Contact Us | Press Office | About Us | Vaccines | International | Our Charity
Share this article
4th May 2020
North West immunisation leads are urging people in the region to continue to attend routine vaccination appointments during the coronavirus pandemic.
While preventing the spread of Covid-19 is a public health priority, it is still vital that members of the public go to scheduled vaccination appointments to stop outbreaks of vaccine-preventable diseases and to protect vulnerable groups including children, babies and pregnant women.
Dianne Draper, Screening and Immunisation lead for NHS England and NHS Improvement in Lancashire and South Cumbria and Cheshire and Merseyside, said that while the NHS is taking measures to protect people from coronavirus, local services are working hard to ensure that people including babies, children and pregnant women, still receive their routine vaccinations.
She added: “Vaccines are an absolutely essential building block of good health. GP practices are making sure it is safe for patients to attend and it is vital that people don’t cancel their immunisation appointments during the pandemic and attend them as normal.”
When attending appointments, people should follow government guidance and ensure they are two metres apart from anyone outside their household and minimise time spent outside.
If a patient or a member of their household develops coronavirus symptoms before attending their appointment, they should follow government guidance and rearrange their appointment.
Christine Khiroya, Nurse Consultant with responsibility for screening and immunisation, Greater Manchester Health and Social Care Partnership, said that as long as those attending appointments, including parents of babies or children, do not have symptoms or are not self-isolating because someone in the household is displaying symptoms, they should continue to attend due immunisation appointments.
She added: “During this time, it is important to maintain the best possible vaccine uptake to prevent a resurgence of serious and sometimes life-threatening diseases such as pneumonia, meningitis and measles.”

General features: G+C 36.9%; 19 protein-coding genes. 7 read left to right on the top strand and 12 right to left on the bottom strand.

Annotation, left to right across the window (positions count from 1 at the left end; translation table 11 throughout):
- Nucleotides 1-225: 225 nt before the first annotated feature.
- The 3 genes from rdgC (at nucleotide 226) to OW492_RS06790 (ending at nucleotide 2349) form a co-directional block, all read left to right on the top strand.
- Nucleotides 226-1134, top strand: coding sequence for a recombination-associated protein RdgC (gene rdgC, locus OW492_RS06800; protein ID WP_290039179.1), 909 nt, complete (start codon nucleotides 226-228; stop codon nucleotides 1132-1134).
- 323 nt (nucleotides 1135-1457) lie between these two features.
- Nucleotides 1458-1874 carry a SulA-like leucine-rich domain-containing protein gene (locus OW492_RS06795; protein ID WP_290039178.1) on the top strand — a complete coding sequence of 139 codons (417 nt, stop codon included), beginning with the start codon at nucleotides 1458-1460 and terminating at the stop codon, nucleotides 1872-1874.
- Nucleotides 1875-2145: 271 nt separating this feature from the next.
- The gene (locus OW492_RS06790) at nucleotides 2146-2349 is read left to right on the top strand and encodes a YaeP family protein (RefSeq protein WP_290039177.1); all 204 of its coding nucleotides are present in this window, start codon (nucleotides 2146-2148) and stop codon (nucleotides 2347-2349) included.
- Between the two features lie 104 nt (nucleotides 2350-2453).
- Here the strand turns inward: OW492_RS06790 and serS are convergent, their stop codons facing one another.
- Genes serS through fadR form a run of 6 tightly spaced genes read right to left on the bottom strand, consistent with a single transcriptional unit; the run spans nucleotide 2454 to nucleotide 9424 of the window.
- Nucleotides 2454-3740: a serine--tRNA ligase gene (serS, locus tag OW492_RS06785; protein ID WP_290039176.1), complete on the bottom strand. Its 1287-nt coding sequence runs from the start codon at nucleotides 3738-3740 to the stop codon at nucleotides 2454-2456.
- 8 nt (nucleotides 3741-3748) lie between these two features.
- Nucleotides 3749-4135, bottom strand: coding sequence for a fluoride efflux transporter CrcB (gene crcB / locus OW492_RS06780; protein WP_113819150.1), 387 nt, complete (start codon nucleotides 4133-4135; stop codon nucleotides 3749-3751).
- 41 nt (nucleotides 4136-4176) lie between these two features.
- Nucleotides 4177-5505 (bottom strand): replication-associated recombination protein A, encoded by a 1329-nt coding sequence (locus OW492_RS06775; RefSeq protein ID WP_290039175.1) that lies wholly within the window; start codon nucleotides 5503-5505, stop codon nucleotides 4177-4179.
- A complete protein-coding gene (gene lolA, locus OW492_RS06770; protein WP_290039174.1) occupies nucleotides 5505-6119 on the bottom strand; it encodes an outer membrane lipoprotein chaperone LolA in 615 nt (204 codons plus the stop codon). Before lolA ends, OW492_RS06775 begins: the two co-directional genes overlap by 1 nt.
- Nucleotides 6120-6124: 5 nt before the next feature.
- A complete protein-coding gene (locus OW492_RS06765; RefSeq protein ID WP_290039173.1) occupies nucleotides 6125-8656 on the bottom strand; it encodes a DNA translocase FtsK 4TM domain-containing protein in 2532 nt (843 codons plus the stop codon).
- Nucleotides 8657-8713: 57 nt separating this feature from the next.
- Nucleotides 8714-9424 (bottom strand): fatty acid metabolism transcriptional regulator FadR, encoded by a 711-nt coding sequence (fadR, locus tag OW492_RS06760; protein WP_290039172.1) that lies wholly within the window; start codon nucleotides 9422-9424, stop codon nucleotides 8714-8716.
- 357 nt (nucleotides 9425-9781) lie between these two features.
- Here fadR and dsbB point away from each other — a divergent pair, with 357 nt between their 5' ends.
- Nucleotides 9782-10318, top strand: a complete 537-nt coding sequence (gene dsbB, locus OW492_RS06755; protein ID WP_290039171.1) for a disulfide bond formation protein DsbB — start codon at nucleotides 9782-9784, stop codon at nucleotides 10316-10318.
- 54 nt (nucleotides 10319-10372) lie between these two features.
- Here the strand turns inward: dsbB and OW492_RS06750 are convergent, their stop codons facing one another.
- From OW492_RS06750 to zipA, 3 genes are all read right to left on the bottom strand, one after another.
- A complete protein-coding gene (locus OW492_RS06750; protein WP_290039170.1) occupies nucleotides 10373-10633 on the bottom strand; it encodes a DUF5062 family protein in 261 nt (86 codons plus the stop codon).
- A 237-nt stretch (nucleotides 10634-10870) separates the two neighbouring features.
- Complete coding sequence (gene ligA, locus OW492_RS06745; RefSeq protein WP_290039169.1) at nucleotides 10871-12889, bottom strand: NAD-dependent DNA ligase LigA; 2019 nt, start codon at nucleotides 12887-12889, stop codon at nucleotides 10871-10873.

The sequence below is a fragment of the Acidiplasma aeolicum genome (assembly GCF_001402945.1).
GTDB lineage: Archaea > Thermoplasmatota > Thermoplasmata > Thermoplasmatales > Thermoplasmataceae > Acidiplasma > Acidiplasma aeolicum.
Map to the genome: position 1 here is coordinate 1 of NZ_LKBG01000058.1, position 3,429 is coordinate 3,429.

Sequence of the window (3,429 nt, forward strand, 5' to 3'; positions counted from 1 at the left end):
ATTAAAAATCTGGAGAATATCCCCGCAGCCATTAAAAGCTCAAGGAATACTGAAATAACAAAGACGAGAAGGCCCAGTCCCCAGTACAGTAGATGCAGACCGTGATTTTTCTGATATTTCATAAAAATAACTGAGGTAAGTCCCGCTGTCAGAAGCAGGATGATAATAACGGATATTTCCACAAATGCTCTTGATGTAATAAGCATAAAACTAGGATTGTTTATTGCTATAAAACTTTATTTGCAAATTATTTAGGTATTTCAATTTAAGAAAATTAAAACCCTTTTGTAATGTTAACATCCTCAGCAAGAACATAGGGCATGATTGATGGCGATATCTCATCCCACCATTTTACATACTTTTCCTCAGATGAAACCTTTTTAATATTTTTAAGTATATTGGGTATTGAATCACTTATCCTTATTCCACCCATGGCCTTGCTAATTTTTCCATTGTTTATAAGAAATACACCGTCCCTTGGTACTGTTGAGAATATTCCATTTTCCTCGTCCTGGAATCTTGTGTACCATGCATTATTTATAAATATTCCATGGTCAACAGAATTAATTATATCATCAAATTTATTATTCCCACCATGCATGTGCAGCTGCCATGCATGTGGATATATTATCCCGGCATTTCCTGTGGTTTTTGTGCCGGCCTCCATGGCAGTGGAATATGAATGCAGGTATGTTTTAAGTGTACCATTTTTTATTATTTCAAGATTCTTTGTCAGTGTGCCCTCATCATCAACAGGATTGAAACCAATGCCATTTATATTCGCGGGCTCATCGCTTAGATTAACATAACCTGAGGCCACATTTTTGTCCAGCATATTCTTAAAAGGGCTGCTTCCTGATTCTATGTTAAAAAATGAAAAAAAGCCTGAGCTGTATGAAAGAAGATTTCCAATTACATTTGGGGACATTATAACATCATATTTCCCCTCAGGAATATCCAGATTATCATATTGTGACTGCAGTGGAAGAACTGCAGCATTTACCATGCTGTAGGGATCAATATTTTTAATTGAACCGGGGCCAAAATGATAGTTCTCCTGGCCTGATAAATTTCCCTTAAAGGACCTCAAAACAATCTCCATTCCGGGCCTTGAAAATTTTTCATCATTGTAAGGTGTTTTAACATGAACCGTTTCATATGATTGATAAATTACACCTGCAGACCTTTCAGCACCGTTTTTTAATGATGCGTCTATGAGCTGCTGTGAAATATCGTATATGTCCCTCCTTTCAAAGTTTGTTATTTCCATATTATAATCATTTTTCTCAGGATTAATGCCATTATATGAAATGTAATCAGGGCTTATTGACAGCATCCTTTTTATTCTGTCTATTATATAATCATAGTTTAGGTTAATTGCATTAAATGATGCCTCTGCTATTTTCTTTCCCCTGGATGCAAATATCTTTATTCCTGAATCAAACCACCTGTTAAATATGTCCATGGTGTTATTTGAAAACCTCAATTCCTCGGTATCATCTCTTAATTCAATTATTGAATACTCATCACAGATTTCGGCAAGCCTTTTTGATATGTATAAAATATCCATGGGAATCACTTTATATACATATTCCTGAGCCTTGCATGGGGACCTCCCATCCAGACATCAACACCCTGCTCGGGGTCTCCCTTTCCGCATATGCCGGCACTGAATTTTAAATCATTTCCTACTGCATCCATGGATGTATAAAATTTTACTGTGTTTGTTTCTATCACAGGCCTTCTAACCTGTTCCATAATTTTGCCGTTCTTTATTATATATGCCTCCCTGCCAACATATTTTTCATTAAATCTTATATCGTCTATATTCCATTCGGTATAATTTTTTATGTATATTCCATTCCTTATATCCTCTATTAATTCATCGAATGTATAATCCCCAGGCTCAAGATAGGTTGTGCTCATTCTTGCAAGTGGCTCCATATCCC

If individuals or members of a household need advice from a GP practice about symptoms not related to coronavirus, they should contact the practice online or by phone to be assessed.
Case study 1
Dad Pete Rimmer, from Southport, Merseyside, recently took his 12-month-old son Theo to his GP practice for his vaccinations and has urged other parents who are unsure about going ahead to speak to their practice.
He said: “At first we were concerned because of everything going on about whether we were going to do it or not, so we talked to the practice nurse who gave us loads of reassurance and told us they were taking all necessary precautions.
“We were really glad we did because his safety comes first and we’d encourage anyone who’s unsure to talk to their practice nurse and get as much information as possible.”
Case study 2
Mandy Davies, from Southport, Merseyside, took her 12-month-old daughter Skye for her vaccinations two weeks ago, to ensure she is protected when she returns to nursery.
Mandy said: “We went into the GP practice through the back door there was no one else there except one receptionist, one nurse and one doctor. There was lots of distance and no members of the public, so we felt really safe.
“We’re glad we got the vaccine. It all went well and now I feel that she’s protected and she’s safe.”
Alder Hey Children's Charity